It really wasn’t like prison was it! Although they are being forced to stay at home the sentence isn’t really a difficult one! Snacks, chocolate and gaming! We had the fake chains in our dressing up box and the shadows of the bars are just 4 rectangles cut into an A2 piece of card with a light behind. A soft box was positioned with a blue filter giving the impression of a TV screen in front of them which gives the lighting an uncomfortable mood. We pumped in a bit of smog to add atmosphere. Milo is holding an X-Box controller and Archie is marking the days in lockdown.
WEEK 6 – TAKE ME TO YOUR LEADER
OK, by this stage we really lost the plot! I was spending a lot of time scanning past film shoots and listening to the psychedelic band Gong and their infamous album ‘Flying Teapot’. While Boris Johnson was missing in action after catching the Coronavirus, the press were asking who was in charge of the country? This inspired the ‘Take me to your leader’ flying saucer image. This was more difficult than it looked and involved 2 shoots comped together. I made a cardboard flying teapot and shot that in silhouette with smoke. We then built a ramp in the garden and a doorway using drapes on a background support and shot the boys with guitars! Quite insane really but a lot of fun!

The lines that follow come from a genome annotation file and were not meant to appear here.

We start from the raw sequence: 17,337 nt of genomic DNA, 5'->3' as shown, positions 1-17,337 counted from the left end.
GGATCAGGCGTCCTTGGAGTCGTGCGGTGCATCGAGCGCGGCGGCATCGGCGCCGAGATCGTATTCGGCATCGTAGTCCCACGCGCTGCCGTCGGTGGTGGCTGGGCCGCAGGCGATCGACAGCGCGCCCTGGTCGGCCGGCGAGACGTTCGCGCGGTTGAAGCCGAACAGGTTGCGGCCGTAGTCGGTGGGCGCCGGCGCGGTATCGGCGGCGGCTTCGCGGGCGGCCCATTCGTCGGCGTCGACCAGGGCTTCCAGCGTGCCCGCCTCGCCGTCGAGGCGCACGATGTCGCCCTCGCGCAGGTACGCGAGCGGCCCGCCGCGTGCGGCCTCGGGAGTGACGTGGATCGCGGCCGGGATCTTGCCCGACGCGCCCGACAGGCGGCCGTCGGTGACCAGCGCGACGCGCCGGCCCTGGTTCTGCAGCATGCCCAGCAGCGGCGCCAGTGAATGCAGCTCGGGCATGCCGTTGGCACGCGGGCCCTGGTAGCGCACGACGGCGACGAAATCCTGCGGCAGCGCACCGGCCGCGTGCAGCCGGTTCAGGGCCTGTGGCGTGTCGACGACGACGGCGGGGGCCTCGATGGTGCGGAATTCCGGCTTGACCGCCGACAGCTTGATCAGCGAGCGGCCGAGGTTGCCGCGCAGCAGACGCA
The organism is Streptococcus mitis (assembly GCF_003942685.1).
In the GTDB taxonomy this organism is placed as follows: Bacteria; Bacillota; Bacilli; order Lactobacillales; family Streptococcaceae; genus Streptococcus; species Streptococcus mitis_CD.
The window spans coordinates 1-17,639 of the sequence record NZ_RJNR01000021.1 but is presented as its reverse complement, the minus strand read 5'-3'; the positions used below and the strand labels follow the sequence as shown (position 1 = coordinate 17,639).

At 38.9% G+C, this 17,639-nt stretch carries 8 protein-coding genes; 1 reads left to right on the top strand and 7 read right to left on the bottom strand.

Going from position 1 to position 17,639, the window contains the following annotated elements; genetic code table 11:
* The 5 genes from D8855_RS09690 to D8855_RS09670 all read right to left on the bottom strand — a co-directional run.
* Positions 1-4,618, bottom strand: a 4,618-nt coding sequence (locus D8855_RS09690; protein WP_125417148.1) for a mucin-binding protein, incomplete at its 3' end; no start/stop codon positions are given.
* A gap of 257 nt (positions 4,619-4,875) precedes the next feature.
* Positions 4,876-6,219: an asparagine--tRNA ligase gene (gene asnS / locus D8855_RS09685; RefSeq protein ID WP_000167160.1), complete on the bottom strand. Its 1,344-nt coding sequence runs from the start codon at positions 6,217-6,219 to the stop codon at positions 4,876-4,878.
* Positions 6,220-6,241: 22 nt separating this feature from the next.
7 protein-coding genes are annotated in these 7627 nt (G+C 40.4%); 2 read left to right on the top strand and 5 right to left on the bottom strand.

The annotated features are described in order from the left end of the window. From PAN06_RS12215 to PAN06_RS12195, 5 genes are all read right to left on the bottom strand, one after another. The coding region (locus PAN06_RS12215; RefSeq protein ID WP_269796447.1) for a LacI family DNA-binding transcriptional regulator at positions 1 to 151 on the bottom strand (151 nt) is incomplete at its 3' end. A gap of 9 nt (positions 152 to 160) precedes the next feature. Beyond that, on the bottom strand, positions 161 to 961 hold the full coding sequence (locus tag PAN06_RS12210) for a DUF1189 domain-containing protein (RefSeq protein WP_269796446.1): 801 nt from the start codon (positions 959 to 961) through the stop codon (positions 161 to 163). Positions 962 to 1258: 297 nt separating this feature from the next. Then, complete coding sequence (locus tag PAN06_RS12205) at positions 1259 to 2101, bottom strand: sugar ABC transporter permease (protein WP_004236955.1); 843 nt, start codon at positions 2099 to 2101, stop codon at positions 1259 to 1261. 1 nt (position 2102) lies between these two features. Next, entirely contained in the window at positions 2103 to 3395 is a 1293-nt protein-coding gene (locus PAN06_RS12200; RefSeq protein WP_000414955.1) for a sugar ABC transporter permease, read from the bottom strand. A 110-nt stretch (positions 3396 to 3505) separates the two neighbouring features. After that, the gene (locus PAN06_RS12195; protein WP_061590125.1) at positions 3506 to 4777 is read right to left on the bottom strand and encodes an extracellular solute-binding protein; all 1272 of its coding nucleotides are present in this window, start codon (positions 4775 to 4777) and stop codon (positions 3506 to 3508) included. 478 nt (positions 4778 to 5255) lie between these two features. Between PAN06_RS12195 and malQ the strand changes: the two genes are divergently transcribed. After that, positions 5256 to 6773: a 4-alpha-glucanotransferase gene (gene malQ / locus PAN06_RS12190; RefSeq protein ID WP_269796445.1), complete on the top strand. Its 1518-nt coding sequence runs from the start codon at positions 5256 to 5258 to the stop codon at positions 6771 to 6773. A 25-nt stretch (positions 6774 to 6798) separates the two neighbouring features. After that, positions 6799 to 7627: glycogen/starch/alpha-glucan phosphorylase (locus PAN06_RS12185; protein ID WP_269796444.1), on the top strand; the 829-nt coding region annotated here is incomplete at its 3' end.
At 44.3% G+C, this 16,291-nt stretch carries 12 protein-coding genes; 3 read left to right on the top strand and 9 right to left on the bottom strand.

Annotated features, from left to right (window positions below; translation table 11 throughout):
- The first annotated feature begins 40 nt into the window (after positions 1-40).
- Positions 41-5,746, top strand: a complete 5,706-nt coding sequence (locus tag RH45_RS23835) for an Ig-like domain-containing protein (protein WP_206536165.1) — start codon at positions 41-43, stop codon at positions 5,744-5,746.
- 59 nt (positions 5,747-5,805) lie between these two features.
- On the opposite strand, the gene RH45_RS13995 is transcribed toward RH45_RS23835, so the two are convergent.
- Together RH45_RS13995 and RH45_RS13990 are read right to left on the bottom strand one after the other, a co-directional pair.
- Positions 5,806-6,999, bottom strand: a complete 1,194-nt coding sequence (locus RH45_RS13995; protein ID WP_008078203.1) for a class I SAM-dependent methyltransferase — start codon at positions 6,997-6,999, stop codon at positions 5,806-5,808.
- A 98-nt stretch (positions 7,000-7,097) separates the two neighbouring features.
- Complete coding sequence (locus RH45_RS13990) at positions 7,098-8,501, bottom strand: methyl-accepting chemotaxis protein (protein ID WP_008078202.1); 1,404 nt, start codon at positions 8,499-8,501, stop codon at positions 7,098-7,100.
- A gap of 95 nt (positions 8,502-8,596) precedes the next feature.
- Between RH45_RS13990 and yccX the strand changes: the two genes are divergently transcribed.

Week 7 – WE WILL NEVER SURRENDER
This was directed at those who were flouting the lockdown. What was being asked of us compared to those who gave their lives in the First and Second World War was easy in comparison. The hardship of having to stay at home and watch Netflix is laughable to the generation that actually had to go to war. The last push before we go over the top (although this is over the top!). Probably the last photo shoot for a while as this has more than pacified my need to move camera equipment around and my photoshop needs to cool down! This was in honour of VE day! Fairly complex to shoot we built 2 sets in the garden. The first (on the right) was an armchair on its side and instead of bomb shrapnel raining down it is popcorn. Archie is covering his ears because of Boris, not bombs! Milo is going over the top with a pair of barbwire cutters disconnecting the TV. The background is an artwork made from old royalty free World War One photographs and Australian bush fire images. The fences and barbwire were mostly hand drawn. The smoke was real and we used chocolate fingers to look like bullets in the ammo tin. Lastly the boys dressed in khaki uniform with boots and a real tin hat.
Shooting and planning these shoots has given me some purpose during these difficult weeks. I have also enjoyed the post production on each image without any outside distractions or urgency of a deadline. They also serve as a reminder of how crazy 2020 was! Looking forward to 2021.
ALL IMAGES AND TEXT COPYRIGHT JOHN McMURTRIE 2020.